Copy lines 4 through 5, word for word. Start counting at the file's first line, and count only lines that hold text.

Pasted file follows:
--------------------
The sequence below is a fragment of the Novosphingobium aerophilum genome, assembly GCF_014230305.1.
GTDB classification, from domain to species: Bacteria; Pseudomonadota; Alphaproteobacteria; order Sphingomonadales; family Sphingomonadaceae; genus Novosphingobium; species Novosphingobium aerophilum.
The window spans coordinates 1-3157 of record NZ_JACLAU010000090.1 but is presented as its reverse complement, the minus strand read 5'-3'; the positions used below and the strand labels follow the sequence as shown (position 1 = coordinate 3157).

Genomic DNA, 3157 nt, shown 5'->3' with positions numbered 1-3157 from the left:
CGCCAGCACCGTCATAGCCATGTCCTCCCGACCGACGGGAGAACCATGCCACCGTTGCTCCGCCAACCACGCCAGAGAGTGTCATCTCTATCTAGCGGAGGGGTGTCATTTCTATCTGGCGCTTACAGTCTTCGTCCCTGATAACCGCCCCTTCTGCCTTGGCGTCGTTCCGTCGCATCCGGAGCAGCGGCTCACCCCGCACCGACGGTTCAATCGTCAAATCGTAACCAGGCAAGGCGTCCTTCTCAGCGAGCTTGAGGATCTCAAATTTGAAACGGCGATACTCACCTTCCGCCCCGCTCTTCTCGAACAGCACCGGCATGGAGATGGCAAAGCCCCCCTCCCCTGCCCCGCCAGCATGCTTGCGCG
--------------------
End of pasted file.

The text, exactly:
Genomic DNA, 3157 nt, shown 5'->3' with positions numbered 1-3157 from the left:
CGCCAGCACCGTCATAGCCATGTCCTCCCGACCGACGGGAGAACCATGCCACCGTTGCTCCGCCAACCACGCCAGAGAGTGTCATCTCTATCTAGCGGAGGGGTGTCATTTCTATCTGGCGCTTACAGTCTTCGTCCCTGATAACCGCCCCTTCTGCCTTGGCGTCGTTCCGTCGCATCCGGAGCAGCGGCTCACCCCGCACCGACGGTTCAATCGTCAAATCGTAACCAGGCAAGGCGTCCTTCTCAGCGAGCTTGAGGATCTCAAATTTGAAACGGCGATACTCACCTTCCGCCCCGCTCTTCTCGAACAGCACCGGCATGGAGATGGCAAAGCCCCCCTCCCCTGCCCCGCCAGCATGCTTGCGCG